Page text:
> Interview: Jeff Bridges
Jeff Bridges is a little bit country, but a little bit rock 'n' roll when it comes to self-esteem in low-key drama Crazy Heart. His only lift comes from playing the guitar and singing those blues away in front of shrinking crowds who can barely remember a time when he was 'someone'. When we meet him - stumbling out of a car, pouring his urine from a bottle - he is still going by the stage name 'Bad Blake', but at 57-years-old, that seems more tragic than cool. Still, it's the brilliance of Bridges that means he can be sad and pathetic, and charismatic and heroic all at the same time.
He slopes into frame, a little sheepish. Apparently, he's only famous among barmen; so much so that when he turns up for a gig at a bowling alley, he is refused a tab on the company dollar. It's not all bad news though. The admiring boss graciously tells Blake that he's very welcome to do all the bowling he likes, 'for free'. Fans of The Big Lebowski (in which Bridges bowled up a storm) will surely appreciate this moment, but so will anyone with a taste for the bittersweet. That's the kind of film this is; smoothing over the rough edges of life with a balm of mellow humour, and an acknowledgement that, perhaps, life shouldn't be taken so seriously.
With a string of broken marriages behind him and a son he never sees, Blake could certainly not be accused of being too serious. But that begins to change when he meets journalist Jean Craddock (Maggie Gyllenhaal). She's tough because she's had to be - because of guys like Blake - but his craggy, country charm is also tough to resist. What makes their romance joyful to watch (apart from a glowing rapport between the leads) is the delicate touch of writer-director Scott Cooper. There is no excess of soft-focus close-ups and swelling music, just moments of pregnant silence as they both consider saying those words that would make them vulnerable again.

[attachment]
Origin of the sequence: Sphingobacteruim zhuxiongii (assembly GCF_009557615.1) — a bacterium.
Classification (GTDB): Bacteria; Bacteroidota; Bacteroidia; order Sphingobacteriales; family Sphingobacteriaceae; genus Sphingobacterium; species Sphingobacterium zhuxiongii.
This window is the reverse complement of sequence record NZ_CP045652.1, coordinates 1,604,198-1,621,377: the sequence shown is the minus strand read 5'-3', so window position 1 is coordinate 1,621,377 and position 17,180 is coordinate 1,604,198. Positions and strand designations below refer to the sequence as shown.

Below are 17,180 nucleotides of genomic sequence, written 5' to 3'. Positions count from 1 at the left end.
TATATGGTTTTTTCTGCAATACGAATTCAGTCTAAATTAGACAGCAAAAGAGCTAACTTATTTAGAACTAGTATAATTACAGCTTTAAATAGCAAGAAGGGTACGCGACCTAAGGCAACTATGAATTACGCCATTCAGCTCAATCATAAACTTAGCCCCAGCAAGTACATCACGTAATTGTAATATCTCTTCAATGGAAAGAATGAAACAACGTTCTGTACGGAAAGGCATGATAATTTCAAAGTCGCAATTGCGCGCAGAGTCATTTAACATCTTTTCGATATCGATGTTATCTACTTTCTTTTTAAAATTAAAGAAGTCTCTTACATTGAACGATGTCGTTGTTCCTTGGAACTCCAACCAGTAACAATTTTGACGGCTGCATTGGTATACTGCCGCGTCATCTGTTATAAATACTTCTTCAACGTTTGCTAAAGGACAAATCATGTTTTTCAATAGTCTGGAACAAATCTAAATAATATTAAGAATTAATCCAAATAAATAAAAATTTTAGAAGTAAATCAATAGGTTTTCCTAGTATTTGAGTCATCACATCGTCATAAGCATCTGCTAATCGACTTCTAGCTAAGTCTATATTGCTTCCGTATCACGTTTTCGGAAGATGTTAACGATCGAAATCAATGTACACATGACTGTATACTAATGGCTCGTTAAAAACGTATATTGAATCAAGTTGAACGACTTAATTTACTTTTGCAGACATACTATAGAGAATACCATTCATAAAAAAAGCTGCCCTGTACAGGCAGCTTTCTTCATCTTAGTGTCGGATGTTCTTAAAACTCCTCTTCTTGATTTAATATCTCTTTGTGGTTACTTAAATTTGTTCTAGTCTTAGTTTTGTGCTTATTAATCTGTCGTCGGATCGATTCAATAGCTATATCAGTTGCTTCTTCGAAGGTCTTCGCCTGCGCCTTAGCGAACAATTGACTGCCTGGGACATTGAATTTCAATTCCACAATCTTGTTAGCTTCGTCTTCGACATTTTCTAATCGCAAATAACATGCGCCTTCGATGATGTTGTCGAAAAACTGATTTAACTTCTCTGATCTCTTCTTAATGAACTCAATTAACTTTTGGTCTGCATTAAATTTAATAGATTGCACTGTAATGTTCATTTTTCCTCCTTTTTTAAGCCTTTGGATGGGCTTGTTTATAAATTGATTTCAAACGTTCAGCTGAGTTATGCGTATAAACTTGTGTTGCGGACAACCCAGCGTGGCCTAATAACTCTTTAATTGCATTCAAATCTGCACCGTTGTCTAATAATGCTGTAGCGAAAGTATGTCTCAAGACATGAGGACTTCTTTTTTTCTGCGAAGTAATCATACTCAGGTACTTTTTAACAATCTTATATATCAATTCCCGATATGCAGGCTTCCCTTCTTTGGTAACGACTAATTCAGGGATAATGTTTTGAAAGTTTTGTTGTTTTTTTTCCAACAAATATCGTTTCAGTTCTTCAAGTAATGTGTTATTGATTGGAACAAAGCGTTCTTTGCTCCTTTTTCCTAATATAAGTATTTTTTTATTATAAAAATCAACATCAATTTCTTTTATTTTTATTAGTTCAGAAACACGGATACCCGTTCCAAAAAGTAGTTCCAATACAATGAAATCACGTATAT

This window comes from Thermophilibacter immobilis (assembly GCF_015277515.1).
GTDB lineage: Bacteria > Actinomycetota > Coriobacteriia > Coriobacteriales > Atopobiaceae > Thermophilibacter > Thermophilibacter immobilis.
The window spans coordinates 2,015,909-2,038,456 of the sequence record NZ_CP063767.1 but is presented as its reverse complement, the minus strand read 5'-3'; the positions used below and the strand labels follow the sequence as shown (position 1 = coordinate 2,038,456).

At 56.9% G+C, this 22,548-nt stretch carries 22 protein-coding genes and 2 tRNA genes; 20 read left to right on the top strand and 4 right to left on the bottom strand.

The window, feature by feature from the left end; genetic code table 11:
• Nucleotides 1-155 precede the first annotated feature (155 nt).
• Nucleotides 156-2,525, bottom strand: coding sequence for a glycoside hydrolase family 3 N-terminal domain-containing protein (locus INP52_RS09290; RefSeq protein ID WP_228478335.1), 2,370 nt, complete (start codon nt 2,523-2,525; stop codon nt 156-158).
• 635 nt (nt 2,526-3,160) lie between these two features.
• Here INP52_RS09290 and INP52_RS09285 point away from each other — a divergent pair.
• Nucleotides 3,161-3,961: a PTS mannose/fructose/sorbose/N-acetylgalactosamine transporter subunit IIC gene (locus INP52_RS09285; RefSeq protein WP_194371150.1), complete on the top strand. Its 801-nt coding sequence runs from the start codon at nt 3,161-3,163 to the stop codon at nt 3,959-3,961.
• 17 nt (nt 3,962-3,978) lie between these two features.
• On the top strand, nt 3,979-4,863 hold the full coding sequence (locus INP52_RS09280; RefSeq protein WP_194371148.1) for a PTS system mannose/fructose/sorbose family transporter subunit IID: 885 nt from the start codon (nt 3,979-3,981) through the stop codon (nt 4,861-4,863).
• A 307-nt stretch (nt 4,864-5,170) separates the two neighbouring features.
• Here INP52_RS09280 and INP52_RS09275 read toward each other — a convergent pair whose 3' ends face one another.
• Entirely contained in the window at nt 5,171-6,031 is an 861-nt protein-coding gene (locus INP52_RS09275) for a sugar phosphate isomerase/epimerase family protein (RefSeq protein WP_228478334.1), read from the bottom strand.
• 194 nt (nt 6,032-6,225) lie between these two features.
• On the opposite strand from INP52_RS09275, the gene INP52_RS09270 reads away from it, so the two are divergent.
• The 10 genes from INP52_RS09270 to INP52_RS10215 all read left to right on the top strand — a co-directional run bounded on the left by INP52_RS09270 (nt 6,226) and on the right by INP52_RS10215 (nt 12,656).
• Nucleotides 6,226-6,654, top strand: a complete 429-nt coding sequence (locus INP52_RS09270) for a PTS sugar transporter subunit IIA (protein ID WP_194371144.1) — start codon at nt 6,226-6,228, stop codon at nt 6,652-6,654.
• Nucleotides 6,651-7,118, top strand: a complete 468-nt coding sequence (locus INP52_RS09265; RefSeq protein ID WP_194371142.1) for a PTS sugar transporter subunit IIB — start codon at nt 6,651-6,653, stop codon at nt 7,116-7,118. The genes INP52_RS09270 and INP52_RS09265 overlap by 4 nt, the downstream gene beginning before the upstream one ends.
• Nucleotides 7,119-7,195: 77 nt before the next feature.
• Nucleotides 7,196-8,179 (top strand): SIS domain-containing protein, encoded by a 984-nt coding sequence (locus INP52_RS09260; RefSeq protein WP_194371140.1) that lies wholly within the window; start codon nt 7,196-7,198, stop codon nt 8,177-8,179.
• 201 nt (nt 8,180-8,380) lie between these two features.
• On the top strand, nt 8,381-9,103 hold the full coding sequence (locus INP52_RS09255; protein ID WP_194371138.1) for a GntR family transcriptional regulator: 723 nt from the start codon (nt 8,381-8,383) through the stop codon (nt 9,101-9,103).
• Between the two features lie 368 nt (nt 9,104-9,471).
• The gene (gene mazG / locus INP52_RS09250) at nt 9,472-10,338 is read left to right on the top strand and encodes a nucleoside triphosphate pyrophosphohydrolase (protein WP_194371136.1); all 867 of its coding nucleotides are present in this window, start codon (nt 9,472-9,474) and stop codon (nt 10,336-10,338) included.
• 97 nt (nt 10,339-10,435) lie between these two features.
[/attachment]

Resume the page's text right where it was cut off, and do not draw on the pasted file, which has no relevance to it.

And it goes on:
Of course there is plenty of music as well, but mostly onstage where Bridges looks completely at home, strumming the guitar and soulfully crooning songs especially penned for him by T-Bone Burnett. Colin Farrell is much less convincing as Blake's A-list protégé who, as a favour to the old man, asks him to warm-up the crowd at one of his sell-out concerts. Like a lot of country music, this part is blatantly contrived to draw our sympathy; to give a sense of what Blake might have been. There's also Blake's relationship with Jean's little boy, which feels natural and endearing for the most part, but Cooper (adapting Thomas Cobb's novel) doesn't go as far as he might to show the danger Blake presents to the child when drunk.
After a much too easy lesson in parental responsibility, Blake considers re-establishing contact with his own son. Thankfully, this doesn't become a shortcut to redemption. The focus turns back to the music and the creative process which is fuelled by all of the 'bad' in Blake's life. The sum value of bitter experience is finally made plain in a romantic, though not overly sentimental ending. If his life were only written in song, Blake might appear to be a walking, country music cliché, but Bridges, typically, comes at the role from an offbeat angle. He underplays the drunkenness, undercuts the tantrums with humility, and shies away in the love scenes. He is always reluctant to claim the spotlight and, in the end, that's what makes him so darned riveting to watch. A note-perfect performance.
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